A Historical Look At Copyright And Music

from the useful-reading dept

Jon sends in an interesting link from the New Statesman from last month, discussing some of the history of music and copyright, specifically as it concerned 19th century music. The article is something of a response to the ridiculous, unnecessary and dangerous plan in Europe to extend copyright on performance rights, supposedly to protect "session musicians," but which really just enriches the record labels, and would do very little for the session musicians (who made their deal with the public when they performed in the first place).

There are some notable points in the article, including the fact that since France was one of the first countries to have very strong intellectual property laws for music, many musicians tried to establish themselves in France, but the music produced under that system, in retrospect, isn't considered even remotely in the same class as some of the music produced elsewhere -- even though it was the French composers who got wealthy. In other words, the system of granting monopolies did not do much to encourage better music -- but did plenty to encourage a few mediocre composers to monopolize the system to get wealthy. That's not to say that the alternative business models were good for the musicians in question (the article notes the troubles many faced), but the purpose of copyright is not to make certain musicians rich, but to get them to create better content. And, these days, there are many mechanisms in place by which musicians can make money without relying on intellectual property protections.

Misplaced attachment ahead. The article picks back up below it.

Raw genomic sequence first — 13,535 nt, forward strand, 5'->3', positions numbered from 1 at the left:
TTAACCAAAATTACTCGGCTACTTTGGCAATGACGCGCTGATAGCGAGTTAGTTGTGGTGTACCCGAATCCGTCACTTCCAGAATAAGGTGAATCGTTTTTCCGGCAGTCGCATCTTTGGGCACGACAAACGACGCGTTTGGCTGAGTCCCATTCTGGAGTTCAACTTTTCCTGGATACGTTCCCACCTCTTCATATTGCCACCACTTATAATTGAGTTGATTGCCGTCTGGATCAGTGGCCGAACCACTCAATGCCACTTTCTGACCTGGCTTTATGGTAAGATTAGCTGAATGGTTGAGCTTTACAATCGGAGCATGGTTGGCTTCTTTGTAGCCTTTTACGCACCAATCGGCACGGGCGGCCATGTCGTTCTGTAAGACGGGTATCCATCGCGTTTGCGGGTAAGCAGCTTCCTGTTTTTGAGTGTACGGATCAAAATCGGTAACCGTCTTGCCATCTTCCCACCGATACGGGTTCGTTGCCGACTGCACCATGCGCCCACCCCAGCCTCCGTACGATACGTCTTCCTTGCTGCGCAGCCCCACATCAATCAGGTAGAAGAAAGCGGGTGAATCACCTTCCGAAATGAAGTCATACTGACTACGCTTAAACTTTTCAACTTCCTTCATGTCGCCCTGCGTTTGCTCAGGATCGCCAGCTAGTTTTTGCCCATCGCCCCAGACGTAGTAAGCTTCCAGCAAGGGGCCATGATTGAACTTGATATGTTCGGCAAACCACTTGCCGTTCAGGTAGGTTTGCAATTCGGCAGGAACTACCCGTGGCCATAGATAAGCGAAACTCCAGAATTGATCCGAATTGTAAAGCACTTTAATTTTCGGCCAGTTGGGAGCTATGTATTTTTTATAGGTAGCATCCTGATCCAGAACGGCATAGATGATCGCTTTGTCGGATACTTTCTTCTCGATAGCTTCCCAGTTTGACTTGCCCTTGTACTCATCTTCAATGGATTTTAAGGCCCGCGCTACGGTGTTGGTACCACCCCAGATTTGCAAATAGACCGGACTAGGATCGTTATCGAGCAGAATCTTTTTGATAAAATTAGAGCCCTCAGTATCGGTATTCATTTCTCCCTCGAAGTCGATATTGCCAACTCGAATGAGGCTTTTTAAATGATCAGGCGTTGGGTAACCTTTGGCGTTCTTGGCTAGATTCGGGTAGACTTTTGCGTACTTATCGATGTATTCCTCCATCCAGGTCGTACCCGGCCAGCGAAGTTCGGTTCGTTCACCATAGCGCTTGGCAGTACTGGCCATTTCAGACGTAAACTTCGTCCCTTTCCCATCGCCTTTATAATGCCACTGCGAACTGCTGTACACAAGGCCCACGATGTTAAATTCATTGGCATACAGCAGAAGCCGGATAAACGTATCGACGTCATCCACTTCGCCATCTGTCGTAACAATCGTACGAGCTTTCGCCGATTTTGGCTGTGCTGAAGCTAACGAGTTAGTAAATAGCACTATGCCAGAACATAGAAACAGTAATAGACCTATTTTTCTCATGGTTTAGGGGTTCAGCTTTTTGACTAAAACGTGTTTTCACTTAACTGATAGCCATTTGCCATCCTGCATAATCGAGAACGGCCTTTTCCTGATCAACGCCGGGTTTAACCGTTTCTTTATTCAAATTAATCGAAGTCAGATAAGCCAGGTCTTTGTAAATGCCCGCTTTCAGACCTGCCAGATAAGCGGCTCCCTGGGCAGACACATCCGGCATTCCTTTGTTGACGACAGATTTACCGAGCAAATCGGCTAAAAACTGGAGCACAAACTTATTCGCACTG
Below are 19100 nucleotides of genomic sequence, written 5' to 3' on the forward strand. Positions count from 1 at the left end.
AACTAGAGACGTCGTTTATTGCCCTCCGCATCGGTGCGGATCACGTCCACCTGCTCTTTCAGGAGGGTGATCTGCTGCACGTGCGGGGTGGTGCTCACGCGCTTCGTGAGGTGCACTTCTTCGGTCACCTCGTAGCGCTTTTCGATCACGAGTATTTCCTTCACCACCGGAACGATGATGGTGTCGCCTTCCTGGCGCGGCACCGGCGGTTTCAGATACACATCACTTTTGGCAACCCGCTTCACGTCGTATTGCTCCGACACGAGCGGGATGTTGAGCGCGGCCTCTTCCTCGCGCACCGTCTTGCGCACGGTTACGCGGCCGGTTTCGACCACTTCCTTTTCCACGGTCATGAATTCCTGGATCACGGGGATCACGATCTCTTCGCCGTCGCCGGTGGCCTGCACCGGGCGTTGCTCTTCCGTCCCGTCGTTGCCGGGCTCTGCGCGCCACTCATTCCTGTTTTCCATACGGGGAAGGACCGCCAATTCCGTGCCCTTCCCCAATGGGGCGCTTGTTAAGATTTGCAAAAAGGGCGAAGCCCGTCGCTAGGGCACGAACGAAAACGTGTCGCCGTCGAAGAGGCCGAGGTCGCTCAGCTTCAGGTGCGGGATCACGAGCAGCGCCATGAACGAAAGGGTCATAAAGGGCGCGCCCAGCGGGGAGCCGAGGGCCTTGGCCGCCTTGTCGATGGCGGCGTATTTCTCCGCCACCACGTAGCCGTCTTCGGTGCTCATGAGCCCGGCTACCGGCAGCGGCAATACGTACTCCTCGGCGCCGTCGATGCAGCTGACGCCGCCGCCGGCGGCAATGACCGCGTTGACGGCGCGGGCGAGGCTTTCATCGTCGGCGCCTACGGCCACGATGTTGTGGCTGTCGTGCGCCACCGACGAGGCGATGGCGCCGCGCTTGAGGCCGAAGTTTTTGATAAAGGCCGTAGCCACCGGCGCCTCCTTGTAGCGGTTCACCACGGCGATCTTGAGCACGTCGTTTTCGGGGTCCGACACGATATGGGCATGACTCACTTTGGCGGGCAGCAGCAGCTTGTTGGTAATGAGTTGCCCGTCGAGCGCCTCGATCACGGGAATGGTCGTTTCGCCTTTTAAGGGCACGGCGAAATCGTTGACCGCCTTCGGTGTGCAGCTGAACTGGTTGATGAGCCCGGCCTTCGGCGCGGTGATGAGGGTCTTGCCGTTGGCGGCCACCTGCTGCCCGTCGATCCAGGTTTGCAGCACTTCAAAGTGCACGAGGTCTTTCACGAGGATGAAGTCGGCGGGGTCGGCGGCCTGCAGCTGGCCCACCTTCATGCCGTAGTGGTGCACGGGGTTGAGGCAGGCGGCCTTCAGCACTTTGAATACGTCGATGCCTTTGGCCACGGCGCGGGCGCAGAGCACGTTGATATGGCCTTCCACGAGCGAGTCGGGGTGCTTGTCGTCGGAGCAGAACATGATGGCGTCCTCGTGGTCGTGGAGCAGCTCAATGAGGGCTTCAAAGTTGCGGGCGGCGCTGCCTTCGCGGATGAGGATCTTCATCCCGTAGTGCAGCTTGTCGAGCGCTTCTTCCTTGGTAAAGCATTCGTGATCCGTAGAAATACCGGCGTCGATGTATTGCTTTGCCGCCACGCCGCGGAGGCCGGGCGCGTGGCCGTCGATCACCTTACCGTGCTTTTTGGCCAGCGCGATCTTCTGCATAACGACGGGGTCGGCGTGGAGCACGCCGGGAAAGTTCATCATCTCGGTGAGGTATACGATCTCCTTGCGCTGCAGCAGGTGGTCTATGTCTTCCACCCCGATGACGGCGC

Filed Under: copyright, history, music

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  1. identicon
    Anonymous Coward, 13 Jan 2009 @ 1:05pm

    Re: Question

    you could always make your own mp3 player: http://www.makershed.com/ProductDetails.asp?ProductCode=MKTET1

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